Monday, 1 July 2013
Some of you might recall the short-lived BBC soap opera, El Dorado, which ran for a year in the early 1990s. Set in the fictional town of Los Barcos on the Costa del Sol it purported to portray the lives of British and German expat communities, in all their gory detail.
Okay, so maybe you don't remember the series; you haven't missed much, suffice to say that expatriate communities often create landscapes which are more country of origin than the country of origin itself. And it doesn't just apply to northern Europeans, it was said of the Arsenal striker Jose Antonio Reyes that walking into his London home was like entering a miniature Spain, or that Chicano communities in Los Angeles immerse themselves in a mexicanidad more mexicana than Mexico itself.
It might take a girt, humungous stretch of the imagination to apply similar theories of cultural or ethno-landscapes to rural Somerset but it was a line of thinking that struck me on a hike across the scarp that overlooks King's Sedge Moor and is capped by the infuriatingly appealing village of High Ham. Under a soft and sultry sun, with the Levels stretching out to the north and west, the brooding bulk of Castle Nerôche and the Blackdown Hills to the south and the ever-visible Glastonbury Tor always on the eastern horizon I walked through a Somerset that was more Somerset than any guide or gazetteer has ever tried to convey.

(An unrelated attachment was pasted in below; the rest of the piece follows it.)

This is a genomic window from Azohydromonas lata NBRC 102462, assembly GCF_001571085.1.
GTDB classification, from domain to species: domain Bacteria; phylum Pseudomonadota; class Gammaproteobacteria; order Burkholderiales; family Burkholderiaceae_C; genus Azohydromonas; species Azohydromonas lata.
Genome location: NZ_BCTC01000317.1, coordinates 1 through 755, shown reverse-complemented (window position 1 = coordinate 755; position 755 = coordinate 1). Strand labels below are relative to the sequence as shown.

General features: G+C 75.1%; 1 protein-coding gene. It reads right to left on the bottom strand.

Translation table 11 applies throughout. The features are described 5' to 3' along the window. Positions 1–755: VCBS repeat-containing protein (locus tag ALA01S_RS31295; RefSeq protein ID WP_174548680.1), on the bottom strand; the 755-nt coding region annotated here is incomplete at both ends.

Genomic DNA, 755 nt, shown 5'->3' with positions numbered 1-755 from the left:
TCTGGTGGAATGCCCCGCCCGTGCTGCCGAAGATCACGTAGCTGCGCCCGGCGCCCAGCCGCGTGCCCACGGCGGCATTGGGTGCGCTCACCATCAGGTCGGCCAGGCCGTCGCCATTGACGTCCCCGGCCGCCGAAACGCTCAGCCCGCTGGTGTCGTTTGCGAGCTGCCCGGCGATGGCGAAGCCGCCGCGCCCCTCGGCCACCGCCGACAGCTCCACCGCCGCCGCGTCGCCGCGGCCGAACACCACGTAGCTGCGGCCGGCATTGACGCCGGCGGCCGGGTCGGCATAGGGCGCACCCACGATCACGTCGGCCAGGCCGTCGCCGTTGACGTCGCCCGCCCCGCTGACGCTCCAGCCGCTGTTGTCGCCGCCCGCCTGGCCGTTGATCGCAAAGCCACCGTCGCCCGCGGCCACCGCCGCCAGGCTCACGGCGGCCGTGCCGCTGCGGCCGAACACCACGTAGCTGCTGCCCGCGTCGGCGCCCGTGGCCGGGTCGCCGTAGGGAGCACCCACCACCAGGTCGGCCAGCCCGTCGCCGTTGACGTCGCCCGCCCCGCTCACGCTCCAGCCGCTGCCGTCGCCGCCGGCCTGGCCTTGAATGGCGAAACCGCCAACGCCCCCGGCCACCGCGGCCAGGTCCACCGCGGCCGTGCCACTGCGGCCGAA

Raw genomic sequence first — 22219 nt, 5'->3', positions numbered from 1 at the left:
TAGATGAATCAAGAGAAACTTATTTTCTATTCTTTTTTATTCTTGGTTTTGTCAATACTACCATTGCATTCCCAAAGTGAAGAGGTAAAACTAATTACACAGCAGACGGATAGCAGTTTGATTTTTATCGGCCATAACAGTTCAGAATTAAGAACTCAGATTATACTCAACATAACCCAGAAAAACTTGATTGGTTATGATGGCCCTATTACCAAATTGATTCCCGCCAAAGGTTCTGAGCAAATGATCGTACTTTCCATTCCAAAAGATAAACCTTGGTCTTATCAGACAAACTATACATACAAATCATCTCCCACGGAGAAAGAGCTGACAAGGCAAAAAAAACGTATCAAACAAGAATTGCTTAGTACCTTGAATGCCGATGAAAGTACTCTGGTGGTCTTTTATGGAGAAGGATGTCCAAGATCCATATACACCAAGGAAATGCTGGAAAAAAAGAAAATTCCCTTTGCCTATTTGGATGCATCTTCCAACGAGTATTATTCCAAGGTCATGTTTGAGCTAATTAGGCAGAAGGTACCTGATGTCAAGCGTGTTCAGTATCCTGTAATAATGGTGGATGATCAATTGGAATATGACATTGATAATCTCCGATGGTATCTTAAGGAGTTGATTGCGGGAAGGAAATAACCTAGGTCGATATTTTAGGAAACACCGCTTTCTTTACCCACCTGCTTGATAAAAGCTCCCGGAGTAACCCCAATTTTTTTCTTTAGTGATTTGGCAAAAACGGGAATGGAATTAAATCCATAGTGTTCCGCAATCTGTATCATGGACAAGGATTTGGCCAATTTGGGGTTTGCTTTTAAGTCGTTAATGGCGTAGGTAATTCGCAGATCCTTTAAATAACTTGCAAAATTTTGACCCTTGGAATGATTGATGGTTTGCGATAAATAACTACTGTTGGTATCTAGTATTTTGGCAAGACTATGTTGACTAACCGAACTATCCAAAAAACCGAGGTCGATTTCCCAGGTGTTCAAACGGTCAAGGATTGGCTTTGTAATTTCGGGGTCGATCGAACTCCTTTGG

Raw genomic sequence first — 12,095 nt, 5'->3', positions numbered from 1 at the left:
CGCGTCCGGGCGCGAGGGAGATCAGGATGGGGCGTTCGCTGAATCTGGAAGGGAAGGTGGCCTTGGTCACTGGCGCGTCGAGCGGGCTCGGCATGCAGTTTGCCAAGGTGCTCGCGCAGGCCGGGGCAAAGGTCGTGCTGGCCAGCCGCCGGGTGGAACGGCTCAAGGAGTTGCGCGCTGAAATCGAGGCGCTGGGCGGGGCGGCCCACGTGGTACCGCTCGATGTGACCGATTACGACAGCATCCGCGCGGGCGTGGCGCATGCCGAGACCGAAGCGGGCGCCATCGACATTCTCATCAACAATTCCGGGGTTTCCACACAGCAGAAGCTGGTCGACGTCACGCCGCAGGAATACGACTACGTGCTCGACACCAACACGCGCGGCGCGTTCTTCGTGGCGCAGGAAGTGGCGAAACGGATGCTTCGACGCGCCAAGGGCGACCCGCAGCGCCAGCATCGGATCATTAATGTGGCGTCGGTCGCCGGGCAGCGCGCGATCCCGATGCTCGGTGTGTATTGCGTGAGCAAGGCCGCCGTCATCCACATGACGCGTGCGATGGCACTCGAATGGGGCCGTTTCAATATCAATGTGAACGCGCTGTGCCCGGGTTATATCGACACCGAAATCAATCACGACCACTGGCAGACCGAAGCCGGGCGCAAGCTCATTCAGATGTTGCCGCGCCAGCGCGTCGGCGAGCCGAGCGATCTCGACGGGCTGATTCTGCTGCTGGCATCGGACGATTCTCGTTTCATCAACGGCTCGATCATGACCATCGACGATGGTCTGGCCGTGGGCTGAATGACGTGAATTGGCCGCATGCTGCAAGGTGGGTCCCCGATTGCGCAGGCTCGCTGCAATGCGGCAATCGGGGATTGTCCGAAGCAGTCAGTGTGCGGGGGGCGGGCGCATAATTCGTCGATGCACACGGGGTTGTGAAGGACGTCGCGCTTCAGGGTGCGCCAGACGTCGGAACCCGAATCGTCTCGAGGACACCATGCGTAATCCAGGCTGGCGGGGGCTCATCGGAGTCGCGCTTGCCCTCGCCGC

But Somerset has always seemed different to me, curiously un-English, its red-tiled roofs and blue lias walls reminding me of France and Spain.
It was the orchards that tipped the landscape over the edge and into that Über-Somerset dimension. I should mention here that I have an almost erotic obsession with orchards that may or may not have something to do with visions of prelapsarian landscapes in which a deliciously transgressive Eve defies God and plucks the fruit from the Tree of Knowledge. And if you look at it that way, Eve's act becomes one of subversion and rebellion, like sticking a finger up to a pedantic, petulant God. Whenever I walk past an orchard of gnarled trees, bursting with flower or heavy with swollen fruit I think of Eve and the heady pleasure of succumbing to temptation which, in a neat twist of theology, turns her from villain to heroine.
The Levels shimmered in the heat, beneath my boots the red earth was bone-dry, as if the sun had baked it to a sacred dust. Everywhere I looked was Somerset, every step I took was a step out of the tedious and the mundane and into my imagined Somerset. And like Eve I surrendered, not as a passive, unwilling victim but as an active participant in my own self-sacrifice. I let Somerset into my mind and my body, let her explore every deep and dark declivity; for the briefest of moments I was Somerset and Somerset was me; we tripped out of history into a universe where the sun, heavy with age, had entered into one eclipse too many and where the stars had cut great swathes into the sky with the incessant passage of their weary orbits.
Somerset was, Somerset is, Somerset always will be.